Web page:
Again, time spent making the students feel confident in facing the new school year is time well spent.  The more teachers know about their individual students the more effective their learning will be (and that leads to less stress on the teacher’s part).

Have a great school year!  Our September newsletter will be out after Labor Day .

Denise (denise@ellteacherpros.com)
Marnie (marnie@ellteacherpros.com)
Cheryl (cheryl@ellteacherpros.com)

P.S.  Follow us on Pinterest (dmcyberteacher)—7,200 followers and growing.
        Follow us on TWITTER (@ell_teacherpros)—4,300 followers and growing.
        Follow us on FACEBOOK (ELL Teacher Pros)—167 followers (humor).


 

Saturday, June 18, 2016

Welcome Summer Vacation!



 
                                      

This post is a little later than usual since we figured that most teachers were busy packing up, clearing out their rooms, and turning in grades.  At this point, vacations have finally started!

With the end of another year, there is a need to recharge batteries so to speak.

So let us look at ways teachers can recharge their souls:).


Free Spirit offers 10 tips to get started. More likely than not, these suggestions might not be new though many may not have fully.  Teachers tend to see their own needs after the need of others have been addressed.  It is what we do.  So this summer, why not reprioritize a bit.


1.     Plan a trip.  It could be a weekend getaway, a trip to another state, a voyage overseas, etc.  The goal is to be in a totally new environment minus stress-a place where the teacher is pampered for a change.  Expedia.com, Hotels.com, NEA, STA (Student Travel Association—Use International Teacher Identification Card), Discount Travel for Teachers (lots of local deals here), etc. are just a few sites with discounted rates for educators.  Immersing one’s self in something new and exciting can be a fully invigorating activity (also many great opportunities for fantastic selfies).  
2.     Build a garden.  This is my third year of doing this and I find it truly relaxing.  Also, since I am growing veggies and some fruit, I am eating healthier-lemon cucumbers, tomatoes, zucchini, peppers, and strawberries.  
3.     Continue to stay active!  Walk, go to the gym, do some yoga, jog, or run.  Stay active and to make it fun, tie exercise to an app (I use FITBIT, MAP MY WALK, FITNESS PAL).  With these apps, users can earn awards and that is a motivator.
4.     Experiment with AUDIO BOOKS.  Amazon charges $14.95 per month and with each month, users earn a CREDIT which allows them to order ANY book with that credit no matter what the cost (my first one was $75.00).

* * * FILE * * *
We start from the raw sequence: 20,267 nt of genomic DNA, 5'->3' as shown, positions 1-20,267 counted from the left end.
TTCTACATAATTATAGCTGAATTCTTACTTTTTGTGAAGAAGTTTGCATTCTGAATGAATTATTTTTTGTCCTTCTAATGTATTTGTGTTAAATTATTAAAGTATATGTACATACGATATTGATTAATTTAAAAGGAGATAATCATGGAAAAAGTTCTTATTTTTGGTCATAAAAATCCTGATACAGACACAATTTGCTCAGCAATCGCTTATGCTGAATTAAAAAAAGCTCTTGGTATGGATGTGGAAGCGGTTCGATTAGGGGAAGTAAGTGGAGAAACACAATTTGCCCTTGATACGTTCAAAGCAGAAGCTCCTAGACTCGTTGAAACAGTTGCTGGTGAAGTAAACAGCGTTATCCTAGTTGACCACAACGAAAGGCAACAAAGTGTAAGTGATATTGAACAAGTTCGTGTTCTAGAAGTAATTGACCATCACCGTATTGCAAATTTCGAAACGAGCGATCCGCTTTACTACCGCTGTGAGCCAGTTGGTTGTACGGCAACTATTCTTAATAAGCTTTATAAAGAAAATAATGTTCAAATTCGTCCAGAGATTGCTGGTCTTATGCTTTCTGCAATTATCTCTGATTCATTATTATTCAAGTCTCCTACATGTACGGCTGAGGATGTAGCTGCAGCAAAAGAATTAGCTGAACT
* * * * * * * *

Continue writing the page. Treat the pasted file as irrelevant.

In Sue Gruber’s REST, RELAX, RECHARGE, teachers will find additional ways to take care of themselves over the break.


1.     Take time to get together with friends.  A little laughter is very good for the soul.  Try movies, walks through the mall or park, having coffee at a café, do lunch, or just hang out in each other’s homes.  
2.     Build into the daily schedule some quiet time.  It is very calming.  I do it every day just to relax.  I will often listen to music or do crossword puzzles.
3.     Try to enjoy every day of the summer break in any way that seems appealing. 

Have a great summer!  Our July newsletter will go out just after the 4th.


P.S.  Follow us on PINTEREST (dmcyberteacher—6,300 followers)
        Twitter @ell_teacherpros (4,300 followers)
        Facebook as ELL Teacher Pros
        Blog TEACHING SUCCESSES WITH ELLS (almost 96,000 followers worldwide)

Sunday, May 15, 2016

Yeah--The Year Is Slowly Coming to an End:)

 


Hello everyone!  There are only another 6 or so weeks left to the school year with probably just a handful of students who might need some support in ending the school year on a positive note.  This is especially important with English language learners who have spent the year not only tackling the course content but also the language.  The focus in this newsletter will therefore be dedicated to offering some last minute tips on helping your ELLs finish the year on a positive note.

Many teachers give final exams to their students.  May is often spent preparing students for the finals.  Here are some ideas that are popular and effective:

 
  1. If teachers have had students keep notebooks throughout the year, they might consider letting them use their binders for their finals.Students who have religiously maintained their binders throughout the year will feel rewarded for their diligent work habits.